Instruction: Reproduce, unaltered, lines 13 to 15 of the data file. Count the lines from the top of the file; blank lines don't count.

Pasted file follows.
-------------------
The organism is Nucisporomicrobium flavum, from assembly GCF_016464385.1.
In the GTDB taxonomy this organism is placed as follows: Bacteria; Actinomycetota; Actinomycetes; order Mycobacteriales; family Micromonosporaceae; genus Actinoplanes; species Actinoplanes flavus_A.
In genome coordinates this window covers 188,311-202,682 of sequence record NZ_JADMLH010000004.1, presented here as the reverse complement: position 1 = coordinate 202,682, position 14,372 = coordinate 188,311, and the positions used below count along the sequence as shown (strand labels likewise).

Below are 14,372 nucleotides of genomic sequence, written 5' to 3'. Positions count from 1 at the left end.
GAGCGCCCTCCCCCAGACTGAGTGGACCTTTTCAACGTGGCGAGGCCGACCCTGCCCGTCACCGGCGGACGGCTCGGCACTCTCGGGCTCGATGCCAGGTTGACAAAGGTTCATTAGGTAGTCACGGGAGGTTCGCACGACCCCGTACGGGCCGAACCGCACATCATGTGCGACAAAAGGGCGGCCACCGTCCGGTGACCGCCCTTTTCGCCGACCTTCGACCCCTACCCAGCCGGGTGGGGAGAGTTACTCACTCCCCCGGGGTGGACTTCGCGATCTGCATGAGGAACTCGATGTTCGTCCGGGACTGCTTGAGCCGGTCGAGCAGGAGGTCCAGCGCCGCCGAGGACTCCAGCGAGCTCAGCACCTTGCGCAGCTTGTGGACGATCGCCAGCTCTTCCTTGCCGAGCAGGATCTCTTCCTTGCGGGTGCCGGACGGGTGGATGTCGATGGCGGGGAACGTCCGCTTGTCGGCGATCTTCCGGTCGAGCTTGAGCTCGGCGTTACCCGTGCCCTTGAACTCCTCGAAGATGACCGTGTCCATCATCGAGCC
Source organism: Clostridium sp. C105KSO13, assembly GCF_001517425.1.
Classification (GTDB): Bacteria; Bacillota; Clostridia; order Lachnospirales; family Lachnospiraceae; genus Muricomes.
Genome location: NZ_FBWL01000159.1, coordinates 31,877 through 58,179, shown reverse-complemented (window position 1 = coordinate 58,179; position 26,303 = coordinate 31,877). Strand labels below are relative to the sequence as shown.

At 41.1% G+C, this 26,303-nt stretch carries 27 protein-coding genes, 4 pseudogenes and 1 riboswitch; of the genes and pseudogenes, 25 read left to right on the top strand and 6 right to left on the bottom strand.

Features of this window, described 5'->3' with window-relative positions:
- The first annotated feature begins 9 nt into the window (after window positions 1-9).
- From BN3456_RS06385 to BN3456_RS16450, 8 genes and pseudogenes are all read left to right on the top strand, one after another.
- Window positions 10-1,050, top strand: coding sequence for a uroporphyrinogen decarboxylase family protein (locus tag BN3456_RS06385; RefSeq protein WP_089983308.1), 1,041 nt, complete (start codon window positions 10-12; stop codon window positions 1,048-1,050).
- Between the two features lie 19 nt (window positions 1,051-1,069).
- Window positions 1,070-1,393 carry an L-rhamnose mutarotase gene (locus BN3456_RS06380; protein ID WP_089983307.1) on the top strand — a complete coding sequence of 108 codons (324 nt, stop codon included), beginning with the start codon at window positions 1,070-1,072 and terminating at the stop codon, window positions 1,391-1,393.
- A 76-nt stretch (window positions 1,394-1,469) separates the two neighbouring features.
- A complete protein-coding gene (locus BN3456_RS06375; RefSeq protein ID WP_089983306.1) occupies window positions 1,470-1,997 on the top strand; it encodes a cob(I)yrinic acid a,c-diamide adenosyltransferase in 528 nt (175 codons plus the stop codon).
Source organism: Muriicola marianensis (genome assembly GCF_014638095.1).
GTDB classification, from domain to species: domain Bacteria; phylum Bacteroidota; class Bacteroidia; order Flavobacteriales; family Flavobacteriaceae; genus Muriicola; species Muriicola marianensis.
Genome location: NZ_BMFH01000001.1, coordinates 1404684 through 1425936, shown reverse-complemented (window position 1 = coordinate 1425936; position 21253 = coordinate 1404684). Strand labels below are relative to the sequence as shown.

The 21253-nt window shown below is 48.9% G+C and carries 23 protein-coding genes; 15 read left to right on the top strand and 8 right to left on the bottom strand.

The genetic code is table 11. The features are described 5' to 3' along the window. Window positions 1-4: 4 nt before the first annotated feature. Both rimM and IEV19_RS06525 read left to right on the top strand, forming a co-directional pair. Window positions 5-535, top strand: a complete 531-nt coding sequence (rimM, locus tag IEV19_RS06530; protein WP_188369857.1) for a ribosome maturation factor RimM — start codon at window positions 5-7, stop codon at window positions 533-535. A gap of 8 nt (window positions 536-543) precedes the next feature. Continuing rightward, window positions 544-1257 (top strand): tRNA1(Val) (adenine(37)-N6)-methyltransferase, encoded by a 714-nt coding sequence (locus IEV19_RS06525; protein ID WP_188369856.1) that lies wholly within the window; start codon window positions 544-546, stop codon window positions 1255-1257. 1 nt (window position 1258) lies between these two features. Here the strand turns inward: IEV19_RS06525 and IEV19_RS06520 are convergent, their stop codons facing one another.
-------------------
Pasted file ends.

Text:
- Window positions 10-1,050, top strand: coding sequence for a uroporphyrinogen decarboxylase family protein (locus tag BN3456_RS06385; RefSeq protein WP_089983308.1), 1,041 nt, complete (start codon window positions 10-12; stop codon window positions 1,048-1,050).
- Between the two features lie 19 nt (window positions 1,051-1,069).
- Window positions 1,070-1,393 carry an L-rhamnose mutarotase gene (locus BN3456_RS06380; protein ID WP_089983307.1) on the top strand — a complete coding sequence of 108 codons (324 nt, stop codon included), beginning with the start codon at window positions 1,070-1,072 and terminating at the stop codon, window positions 1,391-1,393.